Medical best practice saves lives
By Staff Sgt. Erica Picariello, 50th Space Wing Public Affairs
/ Published July 28, 2011
SCHRIEVER AIR FORCE BASE, Colo. --
The television is on and sounds of a busy hospital emergency room fill the living room. Doctors in white coats rush around trying to save a bloody man suffering from some sort of post-accident shock and his heart stops. The lead doctor pulls out the metal paddles and yells, "CLEAR!" He shocks the patient's heart back into rhythm, saving the man's life and the show ends.
"Hey, I could do that!" one might think to themselves while watching the effortless skill of the television doctor.
The answer is no, it's not as simple as it seems on television, but rest assured that Schriever has formulated a public access defibrillator program plan to make saving a victim of cardiac arrest simpler.
On Nov. 13, 2000 former President Bill Clinton signed the Cardiac Arrest Survival Act of 2000 into law. Also, it implemented a law protecting the good samaritan who helps the person in need from a civil lawsuit.
Schriever officials quickly responded to the CASA bill signing by implementing the public access defibrillator program here to CASA standard in 2008, but they soon realized they could do even better than the standard.
"Schriever's PAD program exceeds the national guidelines and requirements because the program includes all the required elements and additionally offers other elements," said Maj. Jane Free, 21st Medical Group Education and Training chief and 21 SW PAD coordinator. "We also offer templates, the use of badges, on-site and off-site training, mock exercises, recognition of traumatic responses, a formal process for units requesting to start a new PAD program, etc."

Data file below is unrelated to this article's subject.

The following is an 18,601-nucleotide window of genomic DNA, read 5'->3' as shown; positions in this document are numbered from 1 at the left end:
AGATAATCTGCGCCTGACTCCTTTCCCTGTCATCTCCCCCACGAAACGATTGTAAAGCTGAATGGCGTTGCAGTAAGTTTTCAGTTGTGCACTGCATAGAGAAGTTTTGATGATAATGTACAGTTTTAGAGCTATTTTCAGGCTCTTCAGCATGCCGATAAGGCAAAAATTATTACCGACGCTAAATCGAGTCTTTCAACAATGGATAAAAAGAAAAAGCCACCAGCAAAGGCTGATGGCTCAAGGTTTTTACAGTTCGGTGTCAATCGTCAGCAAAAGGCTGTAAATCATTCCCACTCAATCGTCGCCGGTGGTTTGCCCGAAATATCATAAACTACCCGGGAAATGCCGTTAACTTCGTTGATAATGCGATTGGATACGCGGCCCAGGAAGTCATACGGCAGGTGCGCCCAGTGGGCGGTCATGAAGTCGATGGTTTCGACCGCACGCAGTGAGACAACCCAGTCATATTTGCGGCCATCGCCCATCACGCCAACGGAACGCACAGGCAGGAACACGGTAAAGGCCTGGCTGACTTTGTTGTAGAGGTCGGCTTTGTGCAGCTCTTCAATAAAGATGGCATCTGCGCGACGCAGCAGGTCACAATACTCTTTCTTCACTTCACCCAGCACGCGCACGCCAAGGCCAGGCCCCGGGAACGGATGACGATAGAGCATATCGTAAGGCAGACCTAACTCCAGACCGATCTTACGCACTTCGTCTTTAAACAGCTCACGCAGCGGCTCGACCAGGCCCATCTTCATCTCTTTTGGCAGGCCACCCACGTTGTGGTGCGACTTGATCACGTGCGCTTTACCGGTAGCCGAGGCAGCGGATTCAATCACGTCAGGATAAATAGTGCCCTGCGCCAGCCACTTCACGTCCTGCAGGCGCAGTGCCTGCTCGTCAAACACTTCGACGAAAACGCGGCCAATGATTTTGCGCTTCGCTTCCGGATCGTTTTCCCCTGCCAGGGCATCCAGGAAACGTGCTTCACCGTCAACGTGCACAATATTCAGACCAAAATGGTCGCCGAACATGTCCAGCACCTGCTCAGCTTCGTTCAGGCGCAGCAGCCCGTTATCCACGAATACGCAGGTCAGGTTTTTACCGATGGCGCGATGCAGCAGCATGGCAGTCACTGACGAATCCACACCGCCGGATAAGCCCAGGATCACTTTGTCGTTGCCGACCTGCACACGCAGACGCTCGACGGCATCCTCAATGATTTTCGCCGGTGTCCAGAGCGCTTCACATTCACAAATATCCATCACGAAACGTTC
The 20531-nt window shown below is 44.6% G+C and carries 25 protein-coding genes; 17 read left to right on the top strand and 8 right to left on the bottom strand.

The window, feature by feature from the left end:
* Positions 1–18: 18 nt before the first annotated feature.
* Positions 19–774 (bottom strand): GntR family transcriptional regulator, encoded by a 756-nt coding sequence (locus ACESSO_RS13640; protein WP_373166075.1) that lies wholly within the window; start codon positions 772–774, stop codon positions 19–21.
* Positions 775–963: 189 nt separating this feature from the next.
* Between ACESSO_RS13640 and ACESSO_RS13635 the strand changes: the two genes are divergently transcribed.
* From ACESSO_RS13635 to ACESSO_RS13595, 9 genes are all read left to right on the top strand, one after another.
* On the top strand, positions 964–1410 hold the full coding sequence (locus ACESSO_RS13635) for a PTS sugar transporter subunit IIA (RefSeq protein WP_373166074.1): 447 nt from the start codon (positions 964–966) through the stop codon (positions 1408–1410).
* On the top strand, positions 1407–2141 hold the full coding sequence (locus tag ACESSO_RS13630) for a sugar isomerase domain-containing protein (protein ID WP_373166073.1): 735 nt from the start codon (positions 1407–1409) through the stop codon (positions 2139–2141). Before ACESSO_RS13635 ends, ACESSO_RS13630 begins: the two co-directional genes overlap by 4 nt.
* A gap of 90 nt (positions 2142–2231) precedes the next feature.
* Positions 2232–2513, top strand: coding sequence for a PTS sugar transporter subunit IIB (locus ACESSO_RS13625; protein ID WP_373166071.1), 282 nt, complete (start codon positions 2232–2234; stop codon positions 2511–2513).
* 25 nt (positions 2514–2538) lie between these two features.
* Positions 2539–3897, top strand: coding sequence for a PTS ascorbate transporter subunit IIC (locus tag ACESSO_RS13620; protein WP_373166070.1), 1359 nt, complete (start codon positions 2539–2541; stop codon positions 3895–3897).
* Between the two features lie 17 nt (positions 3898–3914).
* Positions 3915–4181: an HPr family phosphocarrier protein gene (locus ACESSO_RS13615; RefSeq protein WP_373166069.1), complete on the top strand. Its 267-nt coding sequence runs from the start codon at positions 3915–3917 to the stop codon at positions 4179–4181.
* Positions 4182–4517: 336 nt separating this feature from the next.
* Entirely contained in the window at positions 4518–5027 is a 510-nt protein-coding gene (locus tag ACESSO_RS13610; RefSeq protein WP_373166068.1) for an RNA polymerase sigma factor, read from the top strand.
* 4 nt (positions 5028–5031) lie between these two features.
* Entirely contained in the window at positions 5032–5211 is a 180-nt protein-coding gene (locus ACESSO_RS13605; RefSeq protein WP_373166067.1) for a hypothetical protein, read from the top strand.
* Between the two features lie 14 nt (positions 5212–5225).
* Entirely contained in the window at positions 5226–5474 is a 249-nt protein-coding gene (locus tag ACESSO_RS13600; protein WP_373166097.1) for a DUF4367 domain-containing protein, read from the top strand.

These PADs are located at the main and annex gym and in the fitness assessment cell. Organizations implementing a PAD program must use standard templates and tools in order for emergency response to be optimally effective.
"Schriever's PAD program exceeds the national guidelines and requirements because the program includes all the required elements and additionally offers other elements like the development of unit self-inspection checklist to be performed twice a year and a 31-point inspection checklist which is utilized during monthly site-visits," said Free.
The "above and beyond" local mentality concerning the PAD program hasn't gone unnoticed by Air Force leadership.
"This program sets itself apart from other public access defibrillation programs because the requirements for the program exceed the national minimal requirements and the responders far exceed the response time of emergency management services, improving survival rate," said Lt. Col. Simona Allen, 50th Space Wing PAD program coordinator. "The PAD program at Peterson Air Force Base's 21st Space Wing and the 50 SW was the 'first of its kind' saving thousands of dollars annually per installation. Because of this PAD program, individuals have the greatest chance of survival should these life-saving devices ever be needed. The 21 SW PAD program received the Air Force Best Practice in 2010."
The PAD program strategically places AEDs in high traffic areas so they can be easily grabbed and taken to the emergency.
"Targeted responders and individuals who have successfully completed a Basic Life Support training course in the operation of an AED, approved by the American Heart Association, are authorized to use the AEDs on base," Allen said. "AEDs are reasonably easy to use but they should be used only by persons who have received proper AED training, education and certification. 'Public access' refers to the accessibility of the AED device itself. 'Public access' does not mean that anyone who witnesses a person in cardiac arrest should use an AED to treat that person."
Though using an AED may not be as glamorous as some television programs depict, Schriever's PAD program works to ensure the outcome has a happy ending.
"According to the National Center for Early Defibrillation, sudden cardiac arrest is one of the leading causes of death in the United States, claiming 250,000 to 450,000 lives each year," said Allen. "Few medical interventions are as inexpensive to implement and successful at saving lives as early defibrillation."